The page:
If they can’t see you, you aren’t there. If they can’t take their eyes off you, there’s no competition.
What is the difference between these three scenarios?
- You send out 100 resumes in an hour and get no response.
- You spend two days deciding who to send resumes to, send out 3 resumes, and get no response.
- You go fishing.
From a job search perspective, there isn’t much difference. If you are getting absolutely no response from your job search efforts, change something. Experiment. What can it really hurt if you completely change what you are doing 10% of the time? Can the response get any worse?
Get creative. Here are some things others have tried:
Make a trial resume each week. Do severe changes or just rearrange the bullets. Send your normal resume out to most jobs. Send your trial resume to 5 or 10 companies. Do you get a response?
Call up 10 friends and ask them to critique your resume, before you send it. Send them a copy and find out what they think. You don’t have to make the changes they suggest. In addition to getting some good and bad help, you’ll be networking. They’ll know exactly what you can do and be looking for an opportunity to help you.
Call half the companies you want to send a resume to. Ask for the person who would be your supervisor. If you get HR (Human Resources) that’s okay. Whoever you get, ask them what skills they are having the hardest time finding. If you have the skills, make them the first line in your resume, in bold print.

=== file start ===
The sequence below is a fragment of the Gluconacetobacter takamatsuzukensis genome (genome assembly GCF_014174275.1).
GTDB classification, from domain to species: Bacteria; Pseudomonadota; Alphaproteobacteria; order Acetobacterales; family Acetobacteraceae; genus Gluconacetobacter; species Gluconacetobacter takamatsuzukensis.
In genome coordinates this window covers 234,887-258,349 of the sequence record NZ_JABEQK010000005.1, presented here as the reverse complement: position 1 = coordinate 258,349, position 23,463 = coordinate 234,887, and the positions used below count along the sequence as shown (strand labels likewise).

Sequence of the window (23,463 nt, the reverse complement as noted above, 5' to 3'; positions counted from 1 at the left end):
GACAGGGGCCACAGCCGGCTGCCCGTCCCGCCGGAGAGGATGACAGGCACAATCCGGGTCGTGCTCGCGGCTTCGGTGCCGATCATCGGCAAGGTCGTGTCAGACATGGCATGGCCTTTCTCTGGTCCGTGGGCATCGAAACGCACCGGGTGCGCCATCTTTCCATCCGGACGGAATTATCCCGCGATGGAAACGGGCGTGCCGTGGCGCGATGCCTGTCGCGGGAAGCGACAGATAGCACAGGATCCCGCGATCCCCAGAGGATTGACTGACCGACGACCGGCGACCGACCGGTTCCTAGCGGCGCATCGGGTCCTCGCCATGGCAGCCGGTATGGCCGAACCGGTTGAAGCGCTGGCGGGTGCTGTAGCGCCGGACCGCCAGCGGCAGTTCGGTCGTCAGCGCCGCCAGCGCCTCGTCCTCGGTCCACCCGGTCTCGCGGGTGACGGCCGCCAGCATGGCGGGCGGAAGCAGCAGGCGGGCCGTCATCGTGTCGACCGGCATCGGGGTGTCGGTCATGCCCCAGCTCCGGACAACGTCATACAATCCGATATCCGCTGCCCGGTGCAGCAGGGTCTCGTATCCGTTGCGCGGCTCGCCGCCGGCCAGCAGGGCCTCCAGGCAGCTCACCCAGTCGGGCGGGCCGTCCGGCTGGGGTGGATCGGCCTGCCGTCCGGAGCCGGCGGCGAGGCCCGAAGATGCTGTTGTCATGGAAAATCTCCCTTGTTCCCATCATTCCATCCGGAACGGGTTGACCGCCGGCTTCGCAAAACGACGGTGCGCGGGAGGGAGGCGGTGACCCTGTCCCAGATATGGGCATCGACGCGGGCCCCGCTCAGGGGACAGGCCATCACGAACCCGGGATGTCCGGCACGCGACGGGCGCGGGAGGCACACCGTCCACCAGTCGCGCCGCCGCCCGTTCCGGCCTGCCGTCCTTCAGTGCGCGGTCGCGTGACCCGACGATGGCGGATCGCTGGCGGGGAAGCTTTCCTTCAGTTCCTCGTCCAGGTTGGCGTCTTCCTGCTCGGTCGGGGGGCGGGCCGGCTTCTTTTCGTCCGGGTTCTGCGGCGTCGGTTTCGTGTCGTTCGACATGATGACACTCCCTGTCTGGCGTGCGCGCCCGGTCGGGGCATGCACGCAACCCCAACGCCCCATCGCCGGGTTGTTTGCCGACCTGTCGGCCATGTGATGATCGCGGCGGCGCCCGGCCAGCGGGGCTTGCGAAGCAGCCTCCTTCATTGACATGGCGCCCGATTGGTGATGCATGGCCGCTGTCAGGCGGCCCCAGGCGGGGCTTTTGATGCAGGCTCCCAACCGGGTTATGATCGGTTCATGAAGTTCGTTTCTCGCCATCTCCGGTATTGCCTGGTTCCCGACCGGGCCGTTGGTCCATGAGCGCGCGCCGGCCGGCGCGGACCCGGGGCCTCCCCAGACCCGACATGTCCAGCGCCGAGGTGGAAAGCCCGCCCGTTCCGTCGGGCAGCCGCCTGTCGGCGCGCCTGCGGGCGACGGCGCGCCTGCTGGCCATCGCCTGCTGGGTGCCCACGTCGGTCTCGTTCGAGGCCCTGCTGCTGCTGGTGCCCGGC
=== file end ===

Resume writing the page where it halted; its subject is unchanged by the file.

Once a week walk down the street in a business park and ask for the owner of each business. Whether you talk to the owner or the receptionist, tell them you are looking for a job. Take a resume and a sincere desire to help. It can’t hurt. Ask everyone you meet who they know that can use you.
Add a recommendation letter to your resume. Get your last boss or a coworker to write a letter telling how hard you work and how much you help. Make it the first page of your resume. It’s bragging when you say it, it’s proof when someone else says it.
Think. Earl Nightingale suggests spending an hour each day with a pencil and a pad of paper just thinking and listing ideas of how to reach your goal. Exercise your brain. You’ll throw most of the ideas away, but you’ll also come up with some gems. Think. What can you change that will make you stand out? What can you do that will draw positive attention to yourself? Is there any REAL risk? Probably not. So try it a few times. See what the response is.
Learn. Do better each week.
Something To Do Today
Decide what you will do different. What will you change? Try your experiment out 5 or 10 times and see what happens.
Tomorrow: Down Syndrome vs down syndrome